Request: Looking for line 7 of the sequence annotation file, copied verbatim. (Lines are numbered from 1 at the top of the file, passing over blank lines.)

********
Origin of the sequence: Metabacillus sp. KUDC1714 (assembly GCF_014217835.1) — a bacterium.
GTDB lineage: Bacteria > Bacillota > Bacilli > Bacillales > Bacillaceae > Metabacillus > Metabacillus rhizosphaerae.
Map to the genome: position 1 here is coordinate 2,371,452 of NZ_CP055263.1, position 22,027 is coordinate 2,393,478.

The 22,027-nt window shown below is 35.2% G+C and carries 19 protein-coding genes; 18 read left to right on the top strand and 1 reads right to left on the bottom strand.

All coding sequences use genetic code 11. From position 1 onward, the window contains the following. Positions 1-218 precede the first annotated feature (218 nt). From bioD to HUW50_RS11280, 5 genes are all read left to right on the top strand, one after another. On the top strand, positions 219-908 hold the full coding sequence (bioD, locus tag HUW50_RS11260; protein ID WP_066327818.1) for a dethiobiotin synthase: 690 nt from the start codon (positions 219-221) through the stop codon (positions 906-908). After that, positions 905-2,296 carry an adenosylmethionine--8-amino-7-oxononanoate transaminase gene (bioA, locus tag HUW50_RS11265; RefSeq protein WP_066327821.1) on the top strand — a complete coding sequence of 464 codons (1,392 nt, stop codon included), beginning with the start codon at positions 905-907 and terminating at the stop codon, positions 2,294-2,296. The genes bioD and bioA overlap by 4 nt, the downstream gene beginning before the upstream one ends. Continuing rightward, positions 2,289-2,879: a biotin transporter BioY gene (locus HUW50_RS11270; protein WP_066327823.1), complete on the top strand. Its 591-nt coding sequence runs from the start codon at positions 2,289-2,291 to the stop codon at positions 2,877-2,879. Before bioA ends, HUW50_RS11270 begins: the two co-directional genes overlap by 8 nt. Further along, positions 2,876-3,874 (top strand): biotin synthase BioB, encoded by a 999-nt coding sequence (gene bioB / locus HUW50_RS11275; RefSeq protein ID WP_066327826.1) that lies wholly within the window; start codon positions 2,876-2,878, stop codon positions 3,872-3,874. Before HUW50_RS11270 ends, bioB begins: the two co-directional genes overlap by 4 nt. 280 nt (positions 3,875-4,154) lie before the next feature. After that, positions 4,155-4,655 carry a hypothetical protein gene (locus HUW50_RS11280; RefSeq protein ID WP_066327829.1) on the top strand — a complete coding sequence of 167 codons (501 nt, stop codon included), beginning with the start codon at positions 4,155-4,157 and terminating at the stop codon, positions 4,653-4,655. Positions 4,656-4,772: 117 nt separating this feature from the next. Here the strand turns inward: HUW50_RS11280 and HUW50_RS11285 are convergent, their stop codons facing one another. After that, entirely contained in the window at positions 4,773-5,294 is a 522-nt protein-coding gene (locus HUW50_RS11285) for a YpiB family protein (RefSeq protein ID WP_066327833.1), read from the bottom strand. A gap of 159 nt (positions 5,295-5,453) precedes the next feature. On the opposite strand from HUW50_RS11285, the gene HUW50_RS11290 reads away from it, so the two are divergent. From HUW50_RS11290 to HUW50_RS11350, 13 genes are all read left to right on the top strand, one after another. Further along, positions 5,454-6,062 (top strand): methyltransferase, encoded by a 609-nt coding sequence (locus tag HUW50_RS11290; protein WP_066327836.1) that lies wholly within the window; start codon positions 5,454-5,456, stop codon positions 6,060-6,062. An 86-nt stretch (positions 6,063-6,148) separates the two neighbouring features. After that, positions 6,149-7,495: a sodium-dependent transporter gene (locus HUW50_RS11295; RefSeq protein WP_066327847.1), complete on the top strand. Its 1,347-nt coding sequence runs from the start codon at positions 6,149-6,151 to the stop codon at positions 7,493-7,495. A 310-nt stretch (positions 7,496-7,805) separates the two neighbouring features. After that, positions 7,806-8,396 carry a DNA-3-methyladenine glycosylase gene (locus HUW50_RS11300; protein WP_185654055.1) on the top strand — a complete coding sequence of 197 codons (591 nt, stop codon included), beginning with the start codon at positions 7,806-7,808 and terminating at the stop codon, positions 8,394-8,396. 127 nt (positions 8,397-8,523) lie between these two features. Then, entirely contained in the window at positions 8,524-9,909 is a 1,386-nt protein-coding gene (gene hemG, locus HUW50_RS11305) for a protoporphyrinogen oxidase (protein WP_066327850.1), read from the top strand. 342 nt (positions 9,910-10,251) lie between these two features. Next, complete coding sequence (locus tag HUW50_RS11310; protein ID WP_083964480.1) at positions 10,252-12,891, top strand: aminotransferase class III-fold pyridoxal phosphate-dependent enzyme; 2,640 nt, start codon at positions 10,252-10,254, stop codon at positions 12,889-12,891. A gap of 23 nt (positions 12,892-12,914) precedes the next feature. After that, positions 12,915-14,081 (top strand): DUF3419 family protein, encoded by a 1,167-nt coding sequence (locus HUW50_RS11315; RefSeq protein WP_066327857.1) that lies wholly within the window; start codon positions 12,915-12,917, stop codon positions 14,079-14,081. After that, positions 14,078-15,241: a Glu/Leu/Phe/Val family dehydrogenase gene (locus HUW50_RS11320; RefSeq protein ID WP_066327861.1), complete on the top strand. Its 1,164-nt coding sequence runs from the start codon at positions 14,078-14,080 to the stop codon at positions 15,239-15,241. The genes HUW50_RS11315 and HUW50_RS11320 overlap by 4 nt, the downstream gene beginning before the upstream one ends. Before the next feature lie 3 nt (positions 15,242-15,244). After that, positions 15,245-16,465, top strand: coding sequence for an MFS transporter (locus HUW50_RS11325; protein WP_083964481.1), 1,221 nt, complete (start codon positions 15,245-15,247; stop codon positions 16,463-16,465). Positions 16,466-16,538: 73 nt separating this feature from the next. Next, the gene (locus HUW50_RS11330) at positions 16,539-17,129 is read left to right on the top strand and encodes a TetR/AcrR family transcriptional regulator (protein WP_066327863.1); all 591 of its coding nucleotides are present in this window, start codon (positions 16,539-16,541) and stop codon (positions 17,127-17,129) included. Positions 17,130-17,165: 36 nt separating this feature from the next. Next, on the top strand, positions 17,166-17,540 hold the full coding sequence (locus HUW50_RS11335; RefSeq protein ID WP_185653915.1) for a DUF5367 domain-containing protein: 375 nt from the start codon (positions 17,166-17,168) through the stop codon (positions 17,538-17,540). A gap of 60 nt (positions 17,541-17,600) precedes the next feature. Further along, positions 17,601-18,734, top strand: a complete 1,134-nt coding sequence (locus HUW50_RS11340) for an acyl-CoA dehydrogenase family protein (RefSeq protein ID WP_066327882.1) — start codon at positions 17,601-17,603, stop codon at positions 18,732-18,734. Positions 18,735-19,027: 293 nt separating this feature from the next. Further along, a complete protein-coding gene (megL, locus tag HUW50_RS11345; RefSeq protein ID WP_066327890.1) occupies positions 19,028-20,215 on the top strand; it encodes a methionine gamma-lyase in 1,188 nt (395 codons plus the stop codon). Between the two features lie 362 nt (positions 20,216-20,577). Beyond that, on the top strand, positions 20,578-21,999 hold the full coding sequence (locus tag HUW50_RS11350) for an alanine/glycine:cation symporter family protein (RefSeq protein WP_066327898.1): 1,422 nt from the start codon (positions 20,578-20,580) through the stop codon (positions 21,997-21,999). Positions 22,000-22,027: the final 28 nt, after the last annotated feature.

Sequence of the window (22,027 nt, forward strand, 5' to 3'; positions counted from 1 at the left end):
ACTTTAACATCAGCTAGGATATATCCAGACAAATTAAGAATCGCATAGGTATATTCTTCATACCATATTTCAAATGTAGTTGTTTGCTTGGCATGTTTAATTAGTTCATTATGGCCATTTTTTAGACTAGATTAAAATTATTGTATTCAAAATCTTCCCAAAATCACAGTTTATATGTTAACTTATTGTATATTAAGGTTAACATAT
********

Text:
ACTTTAACATCAGCTAGGATATATCCAGACAAATTAAGAATCGCATAGGTATATTCTTCATACCATATTTCAAATGTAGTTGTTTGCTTGGCATGTTTAATTAGTTCATTATGGCCATTTTTTAGACTAGATTAAAATTATTGTATTCAAAATCTTCCCAAAATCACAGTTTATATGTTAACTTATTGTATATTAAGGTTAACATAT